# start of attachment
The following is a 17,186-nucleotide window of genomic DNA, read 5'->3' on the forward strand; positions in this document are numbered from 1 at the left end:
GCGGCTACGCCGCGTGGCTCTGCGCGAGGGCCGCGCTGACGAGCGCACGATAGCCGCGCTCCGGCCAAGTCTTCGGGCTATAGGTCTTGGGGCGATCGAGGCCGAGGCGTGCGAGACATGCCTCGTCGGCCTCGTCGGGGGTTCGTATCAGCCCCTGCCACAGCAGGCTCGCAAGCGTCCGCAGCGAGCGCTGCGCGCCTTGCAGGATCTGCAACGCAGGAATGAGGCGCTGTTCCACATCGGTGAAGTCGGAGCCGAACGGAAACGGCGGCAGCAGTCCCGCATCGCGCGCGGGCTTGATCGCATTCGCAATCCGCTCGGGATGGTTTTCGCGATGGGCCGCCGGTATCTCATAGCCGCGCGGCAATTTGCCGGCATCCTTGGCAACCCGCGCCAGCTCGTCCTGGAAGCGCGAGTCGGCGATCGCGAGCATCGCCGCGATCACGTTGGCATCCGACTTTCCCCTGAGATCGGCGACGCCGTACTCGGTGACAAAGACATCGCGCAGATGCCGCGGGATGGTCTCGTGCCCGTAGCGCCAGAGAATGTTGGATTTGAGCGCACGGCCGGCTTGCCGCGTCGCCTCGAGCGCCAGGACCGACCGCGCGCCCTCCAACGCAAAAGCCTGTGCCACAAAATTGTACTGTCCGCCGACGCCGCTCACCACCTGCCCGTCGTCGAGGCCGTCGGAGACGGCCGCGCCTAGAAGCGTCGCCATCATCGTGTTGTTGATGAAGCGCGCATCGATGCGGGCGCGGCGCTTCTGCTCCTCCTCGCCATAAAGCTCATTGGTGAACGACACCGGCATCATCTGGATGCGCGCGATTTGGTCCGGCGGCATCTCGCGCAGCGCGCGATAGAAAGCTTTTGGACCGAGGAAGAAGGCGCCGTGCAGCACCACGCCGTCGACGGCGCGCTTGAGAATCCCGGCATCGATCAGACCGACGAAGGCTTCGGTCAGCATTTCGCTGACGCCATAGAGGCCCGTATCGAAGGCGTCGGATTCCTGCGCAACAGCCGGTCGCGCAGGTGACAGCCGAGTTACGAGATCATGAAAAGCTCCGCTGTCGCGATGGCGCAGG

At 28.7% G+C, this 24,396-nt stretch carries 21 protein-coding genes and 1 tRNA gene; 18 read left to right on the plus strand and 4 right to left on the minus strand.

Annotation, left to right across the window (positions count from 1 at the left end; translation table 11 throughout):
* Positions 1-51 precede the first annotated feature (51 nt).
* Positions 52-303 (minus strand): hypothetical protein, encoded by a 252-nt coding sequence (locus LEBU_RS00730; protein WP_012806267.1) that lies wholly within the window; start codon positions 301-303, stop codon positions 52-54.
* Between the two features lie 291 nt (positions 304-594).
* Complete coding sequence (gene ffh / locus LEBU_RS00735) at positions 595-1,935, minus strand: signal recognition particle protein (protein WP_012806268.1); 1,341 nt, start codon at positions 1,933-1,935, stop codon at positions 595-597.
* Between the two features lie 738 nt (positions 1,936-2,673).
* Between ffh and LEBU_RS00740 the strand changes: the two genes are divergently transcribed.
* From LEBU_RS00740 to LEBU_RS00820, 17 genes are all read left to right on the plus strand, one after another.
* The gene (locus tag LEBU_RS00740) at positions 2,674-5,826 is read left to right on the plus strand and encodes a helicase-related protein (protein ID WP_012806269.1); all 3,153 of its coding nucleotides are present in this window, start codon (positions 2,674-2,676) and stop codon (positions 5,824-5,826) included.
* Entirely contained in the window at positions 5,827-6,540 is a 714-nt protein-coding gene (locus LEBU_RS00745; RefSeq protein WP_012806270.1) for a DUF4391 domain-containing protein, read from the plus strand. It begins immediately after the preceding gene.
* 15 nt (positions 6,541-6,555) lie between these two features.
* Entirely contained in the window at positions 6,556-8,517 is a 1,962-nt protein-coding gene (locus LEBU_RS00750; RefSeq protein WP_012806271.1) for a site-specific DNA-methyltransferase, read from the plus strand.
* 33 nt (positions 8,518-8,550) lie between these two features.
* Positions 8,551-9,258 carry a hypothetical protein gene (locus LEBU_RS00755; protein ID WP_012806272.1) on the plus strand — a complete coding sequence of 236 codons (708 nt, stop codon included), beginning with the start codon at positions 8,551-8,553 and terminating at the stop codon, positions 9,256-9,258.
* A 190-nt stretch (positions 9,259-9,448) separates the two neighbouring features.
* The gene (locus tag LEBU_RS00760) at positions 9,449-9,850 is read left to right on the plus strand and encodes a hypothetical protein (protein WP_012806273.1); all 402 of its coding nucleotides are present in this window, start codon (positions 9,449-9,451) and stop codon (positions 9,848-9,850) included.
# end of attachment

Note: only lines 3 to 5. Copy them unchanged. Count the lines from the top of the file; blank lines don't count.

At 28.7% G+C, this 24,396-nt stretch carries 21 protein-coding genes and 1 tRNA gene; 18 read left to right on the plus strand and 4 right to left on the minus strand.

Annotation, left to right across the window (positions count from 1 at the left end; translation table 11 throughout):
* Positions 1-51 precede the first annotated feature (51 nt).